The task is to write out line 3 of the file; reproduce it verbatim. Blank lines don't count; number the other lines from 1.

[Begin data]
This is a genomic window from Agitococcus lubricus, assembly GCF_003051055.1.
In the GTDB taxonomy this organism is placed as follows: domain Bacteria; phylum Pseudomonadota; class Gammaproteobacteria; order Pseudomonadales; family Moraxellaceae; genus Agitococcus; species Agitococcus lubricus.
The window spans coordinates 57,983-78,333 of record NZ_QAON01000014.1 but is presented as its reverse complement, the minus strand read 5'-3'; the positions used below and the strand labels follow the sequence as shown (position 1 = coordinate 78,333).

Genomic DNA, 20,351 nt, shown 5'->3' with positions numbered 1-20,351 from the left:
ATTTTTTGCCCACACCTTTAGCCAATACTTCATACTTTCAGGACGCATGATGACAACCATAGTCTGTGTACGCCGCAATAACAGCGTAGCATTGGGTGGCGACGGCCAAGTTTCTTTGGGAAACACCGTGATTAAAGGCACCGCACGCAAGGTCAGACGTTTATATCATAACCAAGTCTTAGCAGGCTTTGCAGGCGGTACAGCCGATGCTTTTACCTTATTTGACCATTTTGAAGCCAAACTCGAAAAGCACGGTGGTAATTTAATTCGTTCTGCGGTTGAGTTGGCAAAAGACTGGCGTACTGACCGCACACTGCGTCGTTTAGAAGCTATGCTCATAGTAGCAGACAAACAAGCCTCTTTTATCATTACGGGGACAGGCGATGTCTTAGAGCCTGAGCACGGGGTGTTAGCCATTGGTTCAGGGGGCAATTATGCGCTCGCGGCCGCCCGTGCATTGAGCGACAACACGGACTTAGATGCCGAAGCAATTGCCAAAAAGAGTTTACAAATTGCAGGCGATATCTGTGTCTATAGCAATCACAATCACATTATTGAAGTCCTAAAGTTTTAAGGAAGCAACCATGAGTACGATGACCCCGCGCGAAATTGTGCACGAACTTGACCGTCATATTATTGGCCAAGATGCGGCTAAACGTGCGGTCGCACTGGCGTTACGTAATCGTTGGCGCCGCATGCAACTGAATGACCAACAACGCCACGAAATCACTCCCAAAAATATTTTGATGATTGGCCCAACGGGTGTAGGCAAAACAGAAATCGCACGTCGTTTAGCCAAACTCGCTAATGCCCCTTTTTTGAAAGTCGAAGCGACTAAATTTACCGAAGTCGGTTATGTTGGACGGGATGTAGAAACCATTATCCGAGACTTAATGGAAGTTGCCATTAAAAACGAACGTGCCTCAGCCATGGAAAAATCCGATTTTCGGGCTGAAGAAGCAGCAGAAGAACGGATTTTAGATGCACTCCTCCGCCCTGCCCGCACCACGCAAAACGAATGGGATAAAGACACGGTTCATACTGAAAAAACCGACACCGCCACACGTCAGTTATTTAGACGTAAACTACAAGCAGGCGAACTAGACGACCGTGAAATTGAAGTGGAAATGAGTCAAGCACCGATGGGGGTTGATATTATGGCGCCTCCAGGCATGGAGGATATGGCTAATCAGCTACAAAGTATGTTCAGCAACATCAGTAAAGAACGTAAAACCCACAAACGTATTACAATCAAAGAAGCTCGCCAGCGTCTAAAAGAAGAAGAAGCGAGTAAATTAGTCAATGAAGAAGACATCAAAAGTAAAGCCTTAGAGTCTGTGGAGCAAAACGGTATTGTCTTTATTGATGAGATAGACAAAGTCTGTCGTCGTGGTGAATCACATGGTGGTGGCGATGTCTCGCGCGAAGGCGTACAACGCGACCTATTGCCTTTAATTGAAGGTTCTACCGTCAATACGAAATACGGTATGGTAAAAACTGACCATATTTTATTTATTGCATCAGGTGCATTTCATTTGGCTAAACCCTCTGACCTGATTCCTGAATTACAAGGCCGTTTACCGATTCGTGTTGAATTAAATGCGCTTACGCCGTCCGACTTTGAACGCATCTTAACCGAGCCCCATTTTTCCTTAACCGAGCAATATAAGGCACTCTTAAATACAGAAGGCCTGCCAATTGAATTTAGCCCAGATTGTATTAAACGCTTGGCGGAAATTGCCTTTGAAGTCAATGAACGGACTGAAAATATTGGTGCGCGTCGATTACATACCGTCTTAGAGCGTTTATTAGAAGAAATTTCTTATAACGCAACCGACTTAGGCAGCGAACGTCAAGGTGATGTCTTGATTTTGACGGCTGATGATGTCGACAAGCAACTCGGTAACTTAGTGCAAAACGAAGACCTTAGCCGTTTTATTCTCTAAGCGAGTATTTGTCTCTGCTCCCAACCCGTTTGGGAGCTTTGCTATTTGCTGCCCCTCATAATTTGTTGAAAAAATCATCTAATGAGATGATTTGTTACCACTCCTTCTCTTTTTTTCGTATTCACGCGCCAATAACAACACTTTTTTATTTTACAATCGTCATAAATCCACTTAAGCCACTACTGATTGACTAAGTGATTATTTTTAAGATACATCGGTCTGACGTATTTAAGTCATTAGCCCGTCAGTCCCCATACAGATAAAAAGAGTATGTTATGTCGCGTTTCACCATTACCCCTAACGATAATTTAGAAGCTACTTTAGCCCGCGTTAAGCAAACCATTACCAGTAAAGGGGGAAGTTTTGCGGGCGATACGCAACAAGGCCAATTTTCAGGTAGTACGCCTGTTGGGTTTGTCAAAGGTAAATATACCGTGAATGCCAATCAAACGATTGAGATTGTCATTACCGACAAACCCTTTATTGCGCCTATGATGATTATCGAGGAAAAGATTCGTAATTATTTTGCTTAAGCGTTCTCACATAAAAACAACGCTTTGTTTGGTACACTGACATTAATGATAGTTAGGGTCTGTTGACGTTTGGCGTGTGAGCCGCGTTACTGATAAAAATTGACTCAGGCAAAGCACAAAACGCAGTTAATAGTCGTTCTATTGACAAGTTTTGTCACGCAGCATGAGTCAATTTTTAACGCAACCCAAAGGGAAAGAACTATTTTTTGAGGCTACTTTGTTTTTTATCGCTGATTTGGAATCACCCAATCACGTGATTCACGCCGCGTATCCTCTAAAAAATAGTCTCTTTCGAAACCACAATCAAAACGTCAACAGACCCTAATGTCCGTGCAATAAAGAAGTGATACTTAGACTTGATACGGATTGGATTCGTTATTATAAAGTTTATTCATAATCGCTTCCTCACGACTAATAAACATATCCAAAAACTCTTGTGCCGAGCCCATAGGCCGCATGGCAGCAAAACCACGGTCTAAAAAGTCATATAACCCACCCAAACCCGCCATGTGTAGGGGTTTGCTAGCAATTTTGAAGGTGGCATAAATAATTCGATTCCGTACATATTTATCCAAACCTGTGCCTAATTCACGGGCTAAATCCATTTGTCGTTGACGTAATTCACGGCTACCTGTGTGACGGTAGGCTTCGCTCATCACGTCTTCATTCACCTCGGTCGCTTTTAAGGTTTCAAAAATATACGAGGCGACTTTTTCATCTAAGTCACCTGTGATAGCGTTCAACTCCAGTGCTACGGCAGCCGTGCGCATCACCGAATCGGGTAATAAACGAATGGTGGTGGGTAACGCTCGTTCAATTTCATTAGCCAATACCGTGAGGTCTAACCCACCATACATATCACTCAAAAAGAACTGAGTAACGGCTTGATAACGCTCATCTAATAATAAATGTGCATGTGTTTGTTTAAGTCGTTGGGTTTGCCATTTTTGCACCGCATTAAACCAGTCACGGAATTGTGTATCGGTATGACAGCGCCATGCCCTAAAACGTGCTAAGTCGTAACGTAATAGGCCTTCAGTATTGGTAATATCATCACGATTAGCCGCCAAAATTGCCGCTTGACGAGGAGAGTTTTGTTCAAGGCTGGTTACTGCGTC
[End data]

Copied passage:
The window spans coordinates 57,983-78,333 of record NZ_QAON01000014.1 but is presented as its reverse complement, the minus strand read 5'-3'; the positions used below and the strand labels follow the sequence as shown (position 1 = coordinate 78,333).